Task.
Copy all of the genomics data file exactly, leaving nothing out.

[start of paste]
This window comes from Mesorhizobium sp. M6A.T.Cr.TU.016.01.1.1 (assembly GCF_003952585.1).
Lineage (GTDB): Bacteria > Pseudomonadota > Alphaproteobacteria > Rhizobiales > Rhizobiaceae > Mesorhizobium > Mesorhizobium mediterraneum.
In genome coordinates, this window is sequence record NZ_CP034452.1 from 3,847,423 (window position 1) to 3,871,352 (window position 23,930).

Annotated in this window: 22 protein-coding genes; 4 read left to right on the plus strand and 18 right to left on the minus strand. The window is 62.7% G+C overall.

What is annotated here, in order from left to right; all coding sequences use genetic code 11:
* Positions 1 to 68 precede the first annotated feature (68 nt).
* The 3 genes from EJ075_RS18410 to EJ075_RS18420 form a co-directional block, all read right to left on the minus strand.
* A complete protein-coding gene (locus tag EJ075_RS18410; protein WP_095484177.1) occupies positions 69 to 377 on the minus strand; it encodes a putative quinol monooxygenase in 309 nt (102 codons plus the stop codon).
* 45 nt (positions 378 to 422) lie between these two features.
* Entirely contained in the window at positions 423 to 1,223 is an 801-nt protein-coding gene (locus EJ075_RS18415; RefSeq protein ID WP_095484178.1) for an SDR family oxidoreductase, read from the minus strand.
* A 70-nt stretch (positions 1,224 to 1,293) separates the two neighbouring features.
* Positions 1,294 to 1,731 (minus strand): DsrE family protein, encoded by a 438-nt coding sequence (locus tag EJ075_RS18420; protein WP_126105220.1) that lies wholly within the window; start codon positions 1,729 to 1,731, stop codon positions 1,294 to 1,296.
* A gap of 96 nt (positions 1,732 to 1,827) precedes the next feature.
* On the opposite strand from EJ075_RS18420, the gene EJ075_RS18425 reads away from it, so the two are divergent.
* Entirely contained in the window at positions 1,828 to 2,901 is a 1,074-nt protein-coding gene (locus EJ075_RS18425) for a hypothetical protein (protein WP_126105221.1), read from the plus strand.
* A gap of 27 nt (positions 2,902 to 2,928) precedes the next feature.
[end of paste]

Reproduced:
This window comes from Mesorhizobium sp. M6A.T.Cr.TU.016.01.1.1 (assembly GCF_003952585.1).
Lineage (GTDB): Bacteria > Pseudomonadota > Alphaproteobacteria > Rhizobiales > Rhizobiaceae > Mesorhizobium > Mesorhizobium mediterraneum.
In genome coordinates, this window is sequence record NZ_CP034452.1 from 3,847,423 (window position 1) to 3,871,352 (window position 23,930).

Annotated in this window: 22 protein-coding genes; 4 read left to right on the plus strand and 18 right to left on the minus strand. The window is 62.7% G+C overall.

What is annotated here, in order from left to right; all coding sequences use genetic code 11:
* Positions 1 to 68 precede the first annotated feature (68 nt).
* The 3 genes from EJ075_RS18410 to EJ075_RS18420 form a co-directional block, all read right to left on the minus strand.
* A complete protein-coding gene (locus tag EJ075_RS18410; protein WP_095484177.1) occupies positions 69 to 377 on the minus strand; it encodes a putative quinol monooxygenase in 309 nt (102 codons plus the stop codon).
* 45 nt (positions 378 to 422) lie between these two features.
* Entirely contained in the window at positions 423 to 1,223 is an 801-nt protein-coding gene (locus EJ075_RS18415; RefSeq protein ID WP_095484178.1) for an SDR family oxidoreductase, read from the minus strand.
* A 70-nt stretch (positions 1,224 to 1,293) separates the two neighbouring features.
* Positions 1,294 to 1,731 (minus strand): DsrE family protein, encoded by a 438-nt coding sequence (locus tag EJ075_RS18420; protein WP_126105220.1) that lies wholly within the window; start codon positions 1,729 to 1,731, stop codon positions 1,294 to 1,296.
* A gap of 96 nt (positions 1,732 to 1,827) precedes the next feature.
* On the opposite strand from EJ075_RS18420, the gene EJ075_RS18425 reads away from it, so the two are divergent.
* Entirely contained in the window at positions 1,828 to 2,901 is a 1,074-nt protein-coding gene (locus EJ075_RS18425) for a hypothetical protein (protein WP_126105221.1), read from the plus strand.
* A gap of 27 nt (positions 2,902 to 2,928) precedes the next feature.